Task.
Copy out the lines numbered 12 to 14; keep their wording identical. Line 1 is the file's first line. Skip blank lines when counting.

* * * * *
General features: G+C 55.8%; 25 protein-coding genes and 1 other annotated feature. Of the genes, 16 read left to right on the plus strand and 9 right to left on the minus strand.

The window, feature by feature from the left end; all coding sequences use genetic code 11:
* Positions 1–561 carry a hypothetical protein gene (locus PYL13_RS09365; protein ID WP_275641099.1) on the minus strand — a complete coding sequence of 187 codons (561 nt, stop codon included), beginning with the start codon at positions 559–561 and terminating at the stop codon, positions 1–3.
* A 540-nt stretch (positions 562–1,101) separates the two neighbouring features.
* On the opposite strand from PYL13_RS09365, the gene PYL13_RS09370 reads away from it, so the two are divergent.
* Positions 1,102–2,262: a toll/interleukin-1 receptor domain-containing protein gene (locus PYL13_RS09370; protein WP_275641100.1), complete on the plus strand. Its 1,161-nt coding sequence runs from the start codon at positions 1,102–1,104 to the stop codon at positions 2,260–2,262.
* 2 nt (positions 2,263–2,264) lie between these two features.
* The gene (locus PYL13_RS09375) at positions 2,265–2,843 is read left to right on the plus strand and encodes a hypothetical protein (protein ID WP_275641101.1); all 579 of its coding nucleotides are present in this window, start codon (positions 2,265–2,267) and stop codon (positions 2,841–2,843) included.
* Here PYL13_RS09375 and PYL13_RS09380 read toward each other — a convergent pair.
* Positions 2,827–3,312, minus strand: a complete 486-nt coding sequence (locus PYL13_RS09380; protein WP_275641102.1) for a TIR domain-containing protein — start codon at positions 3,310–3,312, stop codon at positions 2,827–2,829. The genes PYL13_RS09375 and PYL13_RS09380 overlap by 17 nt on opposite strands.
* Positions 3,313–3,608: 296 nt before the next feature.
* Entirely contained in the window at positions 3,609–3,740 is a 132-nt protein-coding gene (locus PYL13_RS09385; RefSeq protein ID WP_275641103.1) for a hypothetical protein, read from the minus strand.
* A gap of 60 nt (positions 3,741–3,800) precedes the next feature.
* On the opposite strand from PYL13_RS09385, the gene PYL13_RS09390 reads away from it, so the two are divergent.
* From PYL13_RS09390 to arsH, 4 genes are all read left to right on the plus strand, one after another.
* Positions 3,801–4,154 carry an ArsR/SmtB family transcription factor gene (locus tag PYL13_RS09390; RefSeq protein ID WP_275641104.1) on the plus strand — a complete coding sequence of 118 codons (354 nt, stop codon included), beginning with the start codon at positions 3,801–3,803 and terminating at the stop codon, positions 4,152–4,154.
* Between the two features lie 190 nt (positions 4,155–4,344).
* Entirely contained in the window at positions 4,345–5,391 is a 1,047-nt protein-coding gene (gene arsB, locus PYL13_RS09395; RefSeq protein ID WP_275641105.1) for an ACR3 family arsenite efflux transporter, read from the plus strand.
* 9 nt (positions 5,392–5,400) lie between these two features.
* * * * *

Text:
* Entirely contained in the window at positions 3,609–3,740 is a 132-nt protein-coding gene (locus PYL13_RS09385; RefSeq protein ID WP_275641103.1) for a hypothetical protein, read from the minus strand.
* A gap of 60 nt (positions 3,741–3,800) precedes the next feature.
* On the opposite strand from PYL13_RS09385, the gene PYL13_RS09390 reads away from it, so the two are divergent.